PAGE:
Shapeways

From Wikipedia, the free encyclopedia
Jump to: navigation, search
Shapeways
Type Private
Industry 3D Printing, e-Commerce, Marketplace
Founded 2007 (2007)
Founder(s) Peter Weijmarshausen, Robert Schouwenburg, Marleen Vogelaar
Headquarters New York
Area served Worldwide
Website shapeways.com

Shapeways is a Dutch founded, New York based 3D printing marketplace and service, startup company. Users design and upload 3D printable files, and Shapeways prints the objects for them or others.[1][2] Users can have objects printed from a variety of materials, including food-safe ceramics.[3]

As of June 20, 2012, Shapeways printed and sold more than one million user-created objects.[4]

On October 19, 2012 Shapeways opened a new '3-D printing factory' in Queens, New York that could house 50 industrial printers and churn out millions of consumer-designed products a year.[4]

Company[edit]

In 2013 Shapeways employs over 90 people. The headquarters is located in New York with offices in Eindhoven and Seattle. Shapeways is a spin-out of the lifestyle incubator of Royal Philips Electronics. Investors include Lux Capital, Union Square Ventures and Andreessen Horowitz in New York and Index Ventures in London.[4]

History[edit]

Shapeways began as a spin-off of Royal Philips Electronics, the Netherlands in 2007. It was founded by Peter Weijmarshausen, Robert Schouwenburg and Marleen Vogelaar and the idea came forth at the Philips design department. It achieved further development under the `Philips Lifestyle Incubator` program which offers support for start-up companies with innovative ideas.[5][6]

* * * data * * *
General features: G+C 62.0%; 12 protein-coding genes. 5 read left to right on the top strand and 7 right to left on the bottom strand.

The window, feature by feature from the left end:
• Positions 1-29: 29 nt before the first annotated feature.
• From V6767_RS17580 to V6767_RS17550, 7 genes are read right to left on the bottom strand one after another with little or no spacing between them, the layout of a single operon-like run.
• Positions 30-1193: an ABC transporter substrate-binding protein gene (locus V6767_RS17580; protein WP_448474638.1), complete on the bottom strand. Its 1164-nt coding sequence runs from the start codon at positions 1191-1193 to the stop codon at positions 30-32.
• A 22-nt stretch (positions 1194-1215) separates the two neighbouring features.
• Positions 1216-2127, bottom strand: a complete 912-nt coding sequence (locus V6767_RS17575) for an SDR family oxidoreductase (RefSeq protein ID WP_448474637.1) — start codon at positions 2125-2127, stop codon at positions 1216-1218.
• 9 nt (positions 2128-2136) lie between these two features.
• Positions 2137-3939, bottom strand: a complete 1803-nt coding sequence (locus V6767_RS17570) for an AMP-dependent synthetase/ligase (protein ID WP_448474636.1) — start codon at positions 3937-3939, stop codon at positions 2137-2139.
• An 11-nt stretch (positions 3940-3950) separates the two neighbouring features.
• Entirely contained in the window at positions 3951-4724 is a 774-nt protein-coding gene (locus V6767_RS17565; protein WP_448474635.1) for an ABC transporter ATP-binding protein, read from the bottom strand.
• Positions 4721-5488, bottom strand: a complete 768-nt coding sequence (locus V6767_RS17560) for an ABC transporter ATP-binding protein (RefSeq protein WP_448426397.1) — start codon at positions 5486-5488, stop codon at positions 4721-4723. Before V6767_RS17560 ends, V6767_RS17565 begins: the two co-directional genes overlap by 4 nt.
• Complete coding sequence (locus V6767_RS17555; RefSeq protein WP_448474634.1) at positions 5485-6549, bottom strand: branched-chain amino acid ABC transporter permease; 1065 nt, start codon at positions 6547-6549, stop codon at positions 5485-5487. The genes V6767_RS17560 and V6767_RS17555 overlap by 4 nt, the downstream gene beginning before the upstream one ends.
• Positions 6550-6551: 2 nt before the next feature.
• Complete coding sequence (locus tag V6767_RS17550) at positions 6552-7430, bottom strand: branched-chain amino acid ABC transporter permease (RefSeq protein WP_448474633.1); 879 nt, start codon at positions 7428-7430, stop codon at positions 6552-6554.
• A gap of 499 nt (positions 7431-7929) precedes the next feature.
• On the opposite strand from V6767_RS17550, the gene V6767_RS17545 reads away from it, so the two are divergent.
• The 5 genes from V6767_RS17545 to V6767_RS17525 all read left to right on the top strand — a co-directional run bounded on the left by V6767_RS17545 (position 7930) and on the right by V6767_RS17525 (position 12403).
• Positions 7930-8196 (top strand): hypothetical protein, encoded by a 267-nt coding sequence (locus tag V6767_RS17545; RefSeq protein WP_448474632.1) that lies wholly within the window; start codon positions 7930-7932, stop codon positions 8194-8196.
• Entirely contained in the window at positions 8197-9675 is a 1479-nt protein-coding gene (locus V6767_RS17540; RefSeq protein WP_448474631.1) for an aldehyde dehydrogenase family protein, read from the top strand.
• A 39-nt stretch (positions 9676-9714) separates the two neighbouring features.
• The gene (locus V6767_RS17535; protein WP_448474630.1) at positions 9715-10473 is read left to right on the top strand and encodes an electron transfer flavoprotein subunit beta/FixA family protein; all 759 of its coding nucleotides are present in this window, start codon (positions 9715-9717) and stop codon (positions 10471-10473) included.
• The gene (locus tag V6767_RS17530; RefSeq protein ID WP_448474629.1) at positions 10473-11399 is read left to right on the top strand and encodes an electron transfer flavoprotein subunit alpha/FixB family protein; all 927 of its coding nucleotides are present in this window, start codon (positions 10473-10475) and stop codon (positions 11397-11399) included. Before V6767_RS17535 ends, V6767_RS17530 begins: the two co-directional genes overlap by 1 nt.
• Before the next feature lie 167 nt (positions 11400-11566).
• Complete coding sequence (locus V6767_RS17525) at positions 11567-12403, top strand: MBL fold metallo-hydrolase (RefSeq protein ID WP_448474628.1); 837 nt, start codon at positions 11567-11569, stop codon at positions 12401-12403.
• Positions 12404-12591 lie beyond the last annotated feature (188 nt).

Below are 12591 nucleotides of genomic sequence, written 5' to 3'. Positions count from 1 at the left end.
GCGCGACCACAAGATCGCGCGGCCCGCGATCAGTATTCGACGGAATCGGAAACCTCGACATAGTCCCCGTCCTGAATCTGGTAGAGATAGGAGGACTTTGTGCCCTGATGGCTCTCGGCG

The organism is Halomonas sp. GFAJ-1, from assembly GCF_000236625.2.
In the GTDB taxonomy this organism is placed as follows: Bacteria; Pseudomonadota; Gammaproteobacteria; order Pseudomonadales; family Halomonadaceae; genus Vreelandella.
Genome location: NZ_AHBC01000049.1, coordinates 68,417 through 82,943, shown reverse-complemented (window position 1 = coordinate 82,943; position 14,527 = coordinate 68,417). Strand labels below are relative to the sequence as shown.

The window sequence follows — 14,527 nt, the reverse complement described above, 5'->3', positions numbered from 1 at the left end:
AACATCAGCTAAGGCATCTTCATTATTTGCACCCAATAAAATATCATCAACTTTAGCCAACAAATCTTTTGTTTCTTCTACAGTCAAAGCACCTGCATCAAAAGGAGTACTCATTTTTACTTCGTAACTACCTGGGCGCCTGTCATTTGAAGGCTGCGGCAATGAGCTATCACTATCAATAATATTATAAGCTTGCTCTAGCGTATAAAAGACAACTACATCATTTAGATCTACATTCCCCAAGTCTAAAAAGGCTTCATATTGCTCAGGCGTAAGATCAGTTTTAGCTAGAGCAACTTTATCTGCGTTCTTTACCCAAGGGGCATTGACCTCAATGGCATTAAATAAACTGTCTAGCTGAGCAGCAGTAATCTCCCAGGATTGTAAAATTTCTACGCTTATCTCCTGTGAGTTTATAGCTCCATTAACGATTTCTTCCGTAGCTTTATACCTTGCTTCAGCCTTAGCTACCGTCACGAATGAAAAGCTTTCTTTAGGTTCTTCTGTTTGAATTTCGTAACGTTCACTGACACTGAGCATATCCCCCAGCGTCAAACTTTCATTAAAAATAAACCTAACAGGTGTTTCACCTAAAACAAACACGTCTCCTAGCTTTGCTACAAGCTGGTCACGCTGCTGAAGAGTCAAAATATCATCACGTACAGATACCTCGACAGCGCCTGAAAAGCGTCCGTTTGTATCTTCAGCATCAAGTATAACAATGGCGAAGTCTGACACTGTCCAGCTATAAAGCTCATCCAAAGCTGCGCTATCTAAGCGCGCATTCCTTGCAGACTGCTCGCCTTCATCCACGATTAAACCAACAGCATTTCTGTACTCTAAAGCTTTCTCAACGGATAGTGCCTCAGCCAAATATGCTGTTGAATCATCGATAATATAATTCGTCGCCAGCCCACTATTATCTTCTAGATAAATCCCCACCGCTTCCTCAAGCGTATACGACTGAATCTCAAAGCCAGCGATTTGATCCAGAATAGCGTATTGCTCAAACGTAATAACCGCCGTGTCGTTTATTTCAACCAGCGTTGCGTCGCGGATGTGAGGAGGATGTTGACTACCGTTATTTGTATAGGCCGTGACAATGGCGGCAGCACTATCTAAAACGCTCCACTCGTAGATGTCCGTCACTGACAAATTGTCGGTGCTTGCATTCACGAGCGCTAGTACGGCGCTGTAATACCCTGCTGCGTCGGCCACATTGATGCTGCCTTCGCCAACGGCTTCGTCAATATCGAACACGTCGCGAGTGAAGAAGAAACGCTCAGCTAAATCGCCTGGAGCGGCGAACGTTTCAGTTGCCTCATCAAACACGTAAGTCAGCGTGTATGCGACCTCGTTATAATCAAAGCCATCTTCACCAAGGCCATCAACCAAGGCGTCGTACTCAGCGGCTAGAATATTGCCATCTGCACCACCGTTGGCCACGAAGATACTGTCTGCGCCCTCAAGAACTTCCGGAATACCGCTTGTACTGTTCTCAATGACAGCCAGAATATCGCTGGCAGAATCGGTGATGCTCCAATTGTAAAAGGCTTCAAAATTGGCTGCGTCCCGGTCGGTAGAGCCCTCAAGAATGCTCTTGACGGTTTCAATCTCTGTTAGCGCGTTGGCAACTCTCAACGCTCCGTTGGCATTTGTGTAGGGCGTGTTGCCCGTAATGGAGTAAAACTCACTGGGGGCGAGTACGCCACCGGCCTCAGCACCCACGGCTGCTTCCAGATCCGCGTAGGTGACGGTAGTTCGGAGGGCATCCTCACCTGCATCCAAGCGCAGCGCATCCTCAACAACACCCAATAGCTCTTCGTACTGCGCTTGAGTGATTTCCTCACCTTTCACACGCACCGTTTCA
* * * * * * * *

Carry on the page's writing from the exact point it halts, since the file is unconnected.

In 2008 a service was launched that allowed customers to design their own 3-dimensional products through rapid prototyping by sending a CAD-file to the Shapeways website to 3D print.[7] Designers can also sell their own designs to be 3D printed on demand for customers, Shapeways handles the financial transaction, manufacture, distribution and customer service, profits go to the designer.[8]

Originally the rapid prototyping could only print using simple materials. Later nylon was added as a possibility. In 2009 it was made public that they succeeded in also manufacturing stainless steel. As of 2012 the scale and possible materials have been further expanded to include sterling silver,[9] acrylic, full color 3D printing and food safe ceramics.[10]

The option now exist for consumers to adapt designs without prior knowledge of 3D design programming. There are models which can be adapted real-time by uploading new text or pictures: so-called 'Creators'. There is also the possibility of participating in Co-Creator platforms in which consumers and designers work together to achieve optimal results.

See also[edit]

References[edit]

External links[edit]